It was a lifesaving reunion three weeks in the making.
Racquetball playing partners twice a week for 18 years at the Middle Tennessee State University Health, Wellness and Recreation Center, Richard Detmer and Raj Srivastava were in for quite a surprise as their final game wrapped up on Friday, Jan. 19.
Detmer, a retired MTSU Computer Science professor and department chair, collapsed.
“While he was falling down, he was telling me he was fine,” said Srivastava, a Jones College of Business marketingprofessor. “Something in his eyes told me I needed to call for help.” Detmer was experiencing cardiac arrest.
Srivastava got Jack Morris, an aerospace student who happened to be outside the court, to immediately summon aid. MTSU students and Campus Recreation staff members Julia Rutledge, Gatlin Murr, Andrew Scrugham and Jasmine Jackson sprang into action.
“I was the first person in the room and called 2424 (MTSU Police dispatch) and for the AED (Automated External Defibrillator). We needed more help,” said Murr, a junior computer science major from Maryville, Tennessee. “We realized, ‘This is it.’ We cut his shirt open. Julia applied the AED and it advised to shock.”
Campus Recreation Associate Director Ray Wiley credits the students’ quick calling to 911 and administering of CPR and the AED until Campus Police’s Angela Todd, a master police officer, and Patrol Lt. Walter Spain arrived as being critical to saving Detmer’s life before Murfreesboro Fire Rescue Department transported him to receive doctors’ care at Ascension Saint Thomas Rutherford Hospital.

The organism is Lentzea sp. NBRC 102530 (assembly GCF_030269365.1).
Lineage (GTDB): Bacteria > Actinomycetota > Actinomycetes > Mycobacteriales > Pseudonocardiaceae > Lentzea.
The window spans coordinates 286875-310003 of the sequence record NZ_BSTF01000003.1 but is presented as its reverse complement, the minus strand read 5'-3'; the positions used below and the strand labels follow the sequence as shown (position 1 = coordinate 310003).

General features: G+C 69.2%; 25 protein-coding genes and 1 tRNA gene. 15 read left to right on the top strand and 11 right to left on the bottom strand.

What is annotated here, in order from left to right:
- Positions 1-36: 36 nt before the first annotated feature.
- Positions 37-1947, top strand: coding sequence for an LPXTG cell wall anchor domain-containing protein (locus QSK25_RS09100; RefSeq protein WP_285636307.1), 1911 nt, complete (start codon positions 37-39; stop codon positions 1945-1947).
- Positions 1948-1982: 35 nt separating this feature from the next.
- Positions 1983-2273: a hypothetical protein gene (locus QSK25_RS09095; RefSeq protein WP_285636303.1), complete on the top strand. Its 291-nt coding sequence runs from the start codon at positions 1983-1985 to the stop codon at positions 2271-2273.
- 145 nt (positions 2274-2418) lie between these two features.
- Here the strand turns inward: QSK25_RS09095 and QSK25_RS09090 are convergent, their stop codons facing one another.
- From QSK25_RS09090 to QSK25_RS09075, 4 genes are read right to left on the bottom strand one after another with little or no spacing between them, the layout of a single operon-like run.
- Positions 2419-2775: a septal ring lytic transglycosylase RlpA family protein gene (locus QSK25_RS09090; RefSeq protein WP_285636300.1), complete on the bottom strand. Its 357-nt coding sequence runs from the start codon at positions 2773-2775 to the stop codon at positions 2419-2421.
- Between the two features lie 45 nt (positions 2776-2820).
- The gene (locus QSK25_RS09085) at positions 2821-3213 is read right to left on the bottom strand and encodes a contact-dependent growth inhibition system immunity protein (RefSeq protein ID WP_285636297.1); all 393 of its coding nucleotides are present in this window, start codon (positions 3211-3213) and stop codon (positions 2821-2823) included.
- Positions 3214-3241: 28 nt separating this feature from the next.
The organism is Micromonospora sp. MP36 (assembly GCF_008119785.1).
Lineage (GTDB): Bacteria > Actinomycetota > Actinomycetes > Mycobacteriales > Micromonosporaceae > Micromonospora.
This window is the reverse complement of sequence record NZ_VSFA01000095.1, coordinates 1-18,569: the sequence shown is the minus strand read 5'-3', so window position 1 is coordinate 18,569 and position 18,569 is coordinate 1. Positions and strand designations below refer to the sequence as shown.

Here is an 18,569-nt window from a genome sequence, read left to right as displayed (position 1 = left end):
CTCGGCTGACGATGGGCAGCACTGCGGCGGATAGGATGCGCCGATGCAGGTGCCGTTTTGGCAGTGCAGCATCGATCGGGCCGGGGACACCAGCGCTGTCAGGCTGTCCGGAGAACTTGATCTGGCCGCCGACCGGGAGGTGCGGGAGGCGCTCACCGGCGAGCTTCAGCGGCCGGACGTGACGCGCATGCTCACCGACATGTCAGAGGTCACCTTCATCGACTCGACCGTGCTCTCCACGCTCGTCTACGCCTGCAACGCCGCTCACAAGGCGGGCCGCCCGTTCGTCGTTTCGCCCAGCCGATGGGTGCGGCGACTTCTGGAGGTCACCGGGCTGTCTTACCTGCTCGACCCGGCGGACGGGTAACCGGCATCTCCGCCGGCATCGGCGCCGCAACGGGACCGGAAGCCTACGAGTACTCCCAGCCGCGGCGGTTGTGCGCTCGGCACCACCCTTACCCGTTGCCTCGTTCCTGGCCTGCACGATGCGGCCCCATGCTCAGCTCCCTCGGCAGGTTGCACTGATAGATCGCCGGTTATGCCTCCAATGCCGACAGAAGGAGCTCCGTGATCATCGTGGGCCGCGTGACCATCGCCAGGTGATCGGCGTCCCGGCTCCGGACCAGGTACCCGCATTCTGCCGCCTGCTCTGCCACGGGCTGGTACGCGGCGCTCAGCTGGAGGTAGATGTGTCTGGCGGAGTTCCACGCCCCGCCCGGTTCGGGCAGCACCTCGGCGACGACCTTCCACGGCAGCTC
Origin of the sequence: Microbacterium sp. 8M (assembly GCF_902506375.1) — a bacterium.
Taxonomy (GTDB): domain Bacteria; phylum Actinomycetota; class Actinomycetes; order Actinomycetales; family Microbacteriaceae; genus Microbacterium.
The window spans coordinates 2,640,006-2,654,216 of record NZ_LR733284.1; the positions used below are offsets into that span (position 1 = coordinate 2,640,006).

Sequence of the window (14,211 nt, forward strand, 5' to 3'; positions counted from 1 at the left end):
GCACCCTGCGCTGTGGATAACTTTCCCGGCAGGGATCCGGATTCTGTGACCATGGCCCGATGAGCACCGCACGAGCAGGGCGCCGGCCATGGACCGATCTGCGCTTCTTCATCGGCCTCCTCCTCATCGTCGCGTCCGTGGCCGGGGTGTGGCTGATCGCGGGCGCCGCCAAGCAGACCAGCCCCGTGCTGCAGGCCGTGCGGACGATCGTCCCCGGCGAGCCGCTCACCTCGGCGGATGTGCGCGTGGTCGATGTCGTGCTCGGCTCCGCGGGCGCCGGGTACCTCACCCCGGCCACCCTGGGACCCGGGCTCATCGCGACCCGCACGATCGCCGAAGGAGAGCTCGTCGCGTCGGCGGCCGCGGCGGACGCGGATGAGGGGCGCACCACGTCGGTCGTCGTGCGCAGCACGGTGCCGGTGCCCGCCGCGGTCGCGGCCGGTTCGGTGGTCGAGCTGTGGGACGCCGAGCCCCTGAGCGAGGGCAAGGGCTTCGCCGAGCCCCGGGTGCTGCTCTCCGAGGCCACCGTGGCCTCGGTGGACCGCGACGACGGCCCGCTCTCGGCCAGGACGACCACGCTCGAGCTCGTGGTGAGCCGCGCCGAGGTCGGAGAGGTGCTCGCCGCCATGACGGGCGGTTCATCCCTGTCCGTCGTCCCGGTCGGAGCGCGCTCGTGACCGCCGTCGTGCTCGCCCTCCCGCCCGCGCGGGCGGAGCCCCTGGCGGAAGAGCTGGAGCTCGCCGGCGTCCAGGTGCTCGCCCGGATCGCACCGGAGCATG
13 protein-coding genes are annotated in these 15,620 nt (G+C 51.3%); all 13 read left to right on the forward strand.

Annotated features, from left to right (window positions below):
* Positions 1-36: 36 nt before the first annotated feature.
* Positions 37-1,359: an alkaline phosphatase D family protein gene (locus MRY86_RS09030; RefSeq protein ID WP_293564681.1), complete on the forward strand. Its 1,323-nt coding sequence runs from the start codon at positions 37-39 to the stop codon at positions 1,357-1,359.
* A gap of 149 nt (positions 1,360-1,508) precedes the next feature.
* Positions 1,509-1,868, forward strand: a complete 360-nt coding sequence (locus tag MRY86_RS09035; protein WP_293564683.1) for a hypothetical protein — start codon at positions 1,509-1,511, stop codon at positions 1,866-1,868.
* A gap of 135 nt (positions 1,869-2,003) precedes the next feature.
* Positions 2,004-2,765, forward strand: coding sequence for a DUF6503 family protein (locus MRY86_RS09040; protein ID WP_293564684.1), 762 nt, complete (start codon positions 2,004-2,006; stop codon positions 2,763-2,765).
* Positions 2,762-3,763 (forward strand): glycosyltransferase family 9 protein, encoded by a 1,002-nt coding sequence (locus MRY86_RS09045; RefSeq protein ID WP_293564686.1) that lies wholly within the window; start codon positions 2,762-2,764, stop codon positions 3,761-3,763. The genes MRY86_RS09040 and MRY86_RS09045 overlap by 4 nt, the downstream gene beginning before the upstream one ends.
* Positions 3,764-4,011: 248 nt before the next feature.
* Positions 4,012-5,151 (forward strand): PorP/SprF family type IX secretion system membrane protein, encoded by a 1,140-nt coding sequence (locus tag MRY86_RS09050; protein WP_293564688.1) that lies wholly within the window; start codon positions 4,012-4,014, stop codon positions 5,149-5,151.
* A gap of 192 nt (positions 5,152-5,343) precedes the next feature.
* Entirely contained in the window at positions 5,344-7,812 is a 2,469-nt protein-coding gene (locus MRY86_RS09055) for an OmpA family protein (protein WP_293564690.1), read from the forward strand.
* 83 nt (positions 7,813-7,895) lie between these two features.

Unconscious most of the following weekend, Detmer, 78, survived and has fully recovered. Doctors implanted a small defibrillator in his upper chest before he was released.
Three weeks later, Detmer, and his wife of 56 years, Carol Detmer, returned to the Rec Center to deliver cookies and thank some of those who helped save his life.
Plenty of hugs and thank-you’s were exchanged in the 45-minute gathering in a Rec Center second-floor classroom. All of the students told Detmer how good he looked and that it was great to see him again.
“I was very thankful,” said Detmer, who served as computer science chair from 1998-2010. “If you are eligible for CPR training, get it. It saves lives.”
Wiley said it marks the third time in 20 years CPR and AED equipment have saved someone’s life in the rec center. “Once again, American Red Cross CPR/AED training has paid off,” he said. “Our students responded beautifully to save a life.”
Detmer, a Murfreesboro, Tennessee, resident, said he has not been given any restrictions for physical activity and hopes to return to the racquetball court soon.
“Doctors say this could have happened any place any time and had nothing to do with racquetball,” Detmer said. “I just happened to be in the right place at the right time.”
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